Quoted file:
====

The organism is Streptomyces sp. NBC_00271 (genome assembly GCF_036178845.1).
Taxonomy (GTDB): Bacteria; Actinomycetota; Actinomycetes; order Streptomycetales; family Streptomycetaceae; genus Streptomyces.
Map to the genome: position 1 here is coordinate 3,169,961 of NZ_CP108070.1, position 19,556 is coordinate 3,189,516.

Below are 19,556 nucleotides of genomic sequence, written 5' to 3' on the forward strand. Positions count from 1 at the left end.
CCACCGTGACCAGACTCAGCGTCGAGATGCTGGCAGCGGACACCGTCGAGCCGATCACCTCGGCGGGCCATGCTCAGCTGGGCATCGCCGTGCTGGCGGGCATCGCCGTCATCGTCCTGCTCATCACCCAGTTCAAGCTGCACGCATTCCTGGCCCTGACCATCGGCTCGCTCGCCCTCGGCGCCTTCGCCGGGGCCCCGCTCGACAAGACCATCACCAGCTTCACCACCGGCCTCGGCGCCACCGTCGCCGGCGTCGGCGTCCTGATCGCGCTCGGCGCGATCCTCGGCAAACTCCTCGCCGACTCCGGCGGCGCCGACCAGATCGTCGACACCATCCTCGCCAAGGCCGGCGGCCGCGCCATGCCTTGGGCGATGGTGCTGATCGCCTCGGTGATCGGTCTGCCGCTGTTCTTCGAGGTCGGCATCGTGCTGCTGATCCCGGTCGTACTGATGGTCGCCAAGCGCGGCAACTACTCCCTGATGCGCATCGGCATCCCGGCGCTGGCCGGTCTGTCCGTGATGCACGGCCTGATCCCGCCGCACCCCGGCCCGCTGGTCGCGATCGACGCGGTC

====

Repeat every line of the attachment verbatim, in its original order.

The organism is Streptomyces sp. NBC_00271 (genome assembly GCF_036178845.1).
Taxonomy (GTDB): Bacteria; Actinomycetota; Actinomycetes; order Streptomycetales; family Streptomycetaceae; genus Streptomyces.
Map to the genome: position 1 here is coordinate 3,169,961 of NZ_CP108070.1, position 19,556 is coordinate 3,189,516.

Below are 19,556 nucleotides of genomic sequence, written 5' to 3' on the forward strand. Positions count from 1 at the left end.
CCACCGTGACCAGACTCAGCGTCGAGATGCTGGCAGCGGACACCGTCGAGCCGATCACCTCGGCGGGCCATGCTCAGCTGGGCATCGCCGTGCTGGCGGGCATCGCCGTCATCGTCCTGCTCATCACCCAGTTCAAGCTGCACGCATTCCTGGCCCTGACCATCGGCTCGCTCGCCCTCGGCGCCTTCGCCGGGGCCCCGCTCGACAAGACCATCACCAGCTTCACCACCGGCCTCGGCGCCACCGTCGCCGGCGTCGGCGTCCTGATCGCGCTCGGCGCGATCCTCGGCAAACTCCTCGCCGACTCCGGCGGCGCCGACCAGATCGTCGACACCATCCTCGCCAAGGCCGGCGGCCGCGCCATGCCTTGGGCGATGGTGCTGATCGCCTCGGTGATCGGTCTGCCGCTGTTCTTCGAGGTCGGCATCGTGCTGCTGATCCCGGTCGTACTGATGGTCGCCAAGCGCGGCAACTACTCCCTGATGCGCATCGGCATCCCGGCGCTGGCCGGTCTGTCCGTGATGCACGGCCTGATCCCGCCGCACCCCGGCCCGCTGGTCGCGATCGACGCGGTC